Obviously, it would be even harder to sell their extortion attempts if advanced countries are able to develop a source of energy that is indeed “green, cheap and plentiful”.  And, apparently, even they realize they’re not going to get too far attempting to demonize natural gas per se.  So they’ve instead focused on the process used to extract it (hydraulic fracturing – “fracking”) and are in the usual mode of demonizing it instead.  That, despite the fact that the process has been used in the US, at least, since 1948 on over 1,000,000 wells without negative results to ground water (the supposed threat that fracking poses).  But as we’ve all learned, facts are not the currency  this group uses.

The point?  This circus will continue for the foreseeable future because the majority of the UN sees an extortion opportunity that is just too good to pass up. Their initial success in scaring the world with “shoddy science” continues to motivate their efforts.  They haven’t quite accepted that it is failing.

Of course, real science has never really been a part of this process.  All they needed was a veneer to successfully launch the project. Al Gore and “consensus” provided that.  The assembled then declared the “science” to be “settled” (Science never attains consensus and is never “settled”).  After that, the participants in this extortion attempt have simply stated that further review is essentially unneeded.  The argument is over, just STFU and accept it. Meanwhile that “science” continues to come apart at the seams as real data is collected and demonstrates the underlying climate “science’s” shortcomings and outright falsehoods.

Natural gas provides a new alarming problem for these folks.  When it was thought to be a fairly scarce resource, enviros embraced it (the Sierra Club touted it for years before turning against it when it became plentiful and cheap).  Now that it threatens to undermine their entire culture of extortion and control, they’re rabidly against it – or at least what it requires to extract it.

One can only hope that the failure in Doha signals the end game of this farce, but that’s doubtful.  No dissenting word is allowed.  As Lord Monckton learned when he tried to bring up the fact that there has been no warming for the past 16 years and was summarily ejected for doing so.  This is no longer about science.  This is no longer about an imminent threat.  It’s about extortion, plain and simple.  And anyone with the least bit of honesty will recognize that and should join in the call to end this farce for good.

~McQ


Doha: 3rd World extortion attempt in progress

Ignoring the fact that there’s been no rise in global temperatures for 16 years, 3rd world countries at the UN’s Doha climate conference are proceeding with their plan to make richer countries pay for their perceived (perhaps “mythical” is a better word?) damages wrought by “climate change”.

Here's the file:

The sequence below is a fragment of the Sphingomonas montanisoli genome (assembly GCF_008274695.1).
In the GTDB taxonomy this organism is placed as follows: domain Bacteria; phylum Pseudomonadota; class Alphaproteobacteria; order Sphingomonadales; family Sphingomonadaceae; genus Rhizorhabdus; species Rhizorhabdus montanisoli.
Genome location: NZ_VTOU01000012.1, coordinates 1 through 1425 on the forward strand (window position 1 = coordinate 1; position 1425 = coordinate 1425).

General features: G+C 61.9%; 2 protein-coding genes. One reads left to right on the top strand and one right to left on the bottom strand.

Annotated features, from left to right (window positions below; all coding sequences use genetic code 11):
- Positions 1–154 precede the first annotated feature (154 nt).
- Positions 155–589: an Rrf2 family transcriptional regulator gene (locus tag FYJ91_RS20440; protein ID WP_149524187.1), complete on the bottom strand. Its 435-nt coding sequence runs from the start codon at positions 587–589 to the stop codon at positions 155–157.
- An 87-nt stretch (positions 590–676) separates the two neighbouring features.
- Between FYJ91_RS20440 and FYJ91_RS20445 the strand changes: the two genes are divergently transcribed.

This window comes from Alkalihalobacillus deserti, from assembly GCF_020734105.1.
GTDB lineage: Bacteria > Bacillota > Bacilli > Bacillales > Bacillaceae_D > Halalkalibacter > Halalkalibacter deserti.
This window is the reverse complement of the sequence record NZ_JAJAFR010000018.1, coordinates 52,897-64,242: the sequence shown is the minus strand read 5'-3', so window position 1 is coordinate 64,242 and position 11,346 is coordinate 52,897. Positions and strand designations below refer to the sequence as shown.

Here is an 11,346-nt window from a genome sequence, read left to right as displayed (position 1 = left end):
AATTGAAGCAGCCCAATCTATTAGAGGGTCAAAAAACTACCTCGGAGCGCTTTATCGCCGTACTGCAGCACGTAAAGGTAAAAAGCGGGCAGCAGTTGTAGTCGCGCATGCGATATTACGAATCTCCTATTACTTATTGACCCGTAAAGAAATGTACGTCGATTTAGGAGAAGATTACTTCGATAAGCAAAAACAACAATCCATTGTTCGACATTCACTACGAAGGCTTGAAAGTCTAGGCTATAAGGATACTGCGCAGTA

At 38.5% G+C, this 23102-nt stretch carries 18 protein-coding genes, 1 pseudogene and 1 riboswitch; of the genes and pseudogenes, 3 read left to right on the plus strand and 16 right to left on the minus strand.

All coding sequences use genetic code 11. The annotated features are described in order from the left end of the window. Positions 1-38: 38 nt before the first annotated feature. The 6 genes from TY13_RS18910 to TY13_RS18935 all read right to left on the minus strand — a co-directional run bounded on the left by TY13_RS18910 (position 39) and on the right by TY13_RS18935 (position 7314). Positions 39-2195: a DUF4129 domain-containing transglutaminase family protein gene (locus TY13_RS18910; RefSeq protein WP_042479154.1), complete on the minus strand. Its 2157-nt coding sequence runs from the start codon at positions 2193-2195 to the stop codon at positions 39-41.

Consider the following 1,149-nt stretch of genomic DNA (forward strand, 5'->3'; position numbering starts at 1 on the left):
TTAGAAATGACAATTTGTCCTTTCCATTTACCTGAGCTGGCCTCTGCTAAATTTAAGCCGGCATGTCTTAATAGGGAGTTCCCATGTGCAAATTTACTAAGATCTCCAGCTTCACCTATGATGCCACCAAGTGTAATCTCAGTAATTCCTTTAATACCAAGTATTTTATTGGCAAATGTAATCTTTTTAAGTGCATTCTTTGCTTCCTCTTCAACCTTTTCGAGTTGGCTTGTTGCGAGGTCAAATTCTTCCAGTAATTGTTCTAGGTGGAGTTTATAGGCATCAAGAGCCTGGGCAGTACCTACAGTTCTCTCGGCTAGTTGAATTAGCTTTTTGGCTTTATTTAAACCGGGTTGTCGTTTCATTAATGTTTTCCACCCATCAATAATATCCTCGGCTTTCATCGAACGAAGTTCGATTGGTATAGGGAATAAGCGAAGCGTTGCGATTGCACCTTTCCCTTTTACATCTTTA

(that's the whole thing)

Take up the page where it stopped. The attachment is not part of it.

Basing their claim on the discredited “science” generated by nothing more than inaccurate climate models, they’ve decided what was promised previously just isn’t enough:

There has been a historic shift in the UN climate talks in Qatar, with the prospect of rich nations having to compensate poor nations for losses due to climate change.

The US has fiercely opposed the measure – it says the cost could be unlimited.

But after angry tussles throughout the night the principle of Loss and Damage is now in the final negotiating text.

Why is it that these countries think that what was previously promised ($100 billion by 2020 in Copenhagen) isn’t sufficient?  Because President Obama just asked Congress for $60 billion for hurricane Sandy relief.  Obviously, using that as a baseline, these countries want more.

And you have to love this attitude:

Saleem ul-Huq, from the think-tank IIED, told the BBC: “This is a watershed in the talks. There is no turning back from this. It will be better for the US to realise that the principle of compensation is inevitable – and negotiate a limit on Loss and Damage rather than leave the liability unlimited.

“The principle of compensation is inevitable?”  Really?  For what, given there’s been no evidence of damage?

It is a point of principle that is at stake here for developing countries. In the end it’s questionable how much extra money a Loss and Damage Mechanism might bring.

Already poor nations are bitter that rich nations, particularly the US are dragging their feet over a promise made at the failed Copenhagen climate summit to mobilise $100bn by 2020 to help poor nations get clean energy and adapt to climate change.

A “point of principle” my rear end.  It’s UN sponsored extortion.  It is based on faulty science and given hope by weak willed politicans, all supervised by the bandits in the UN.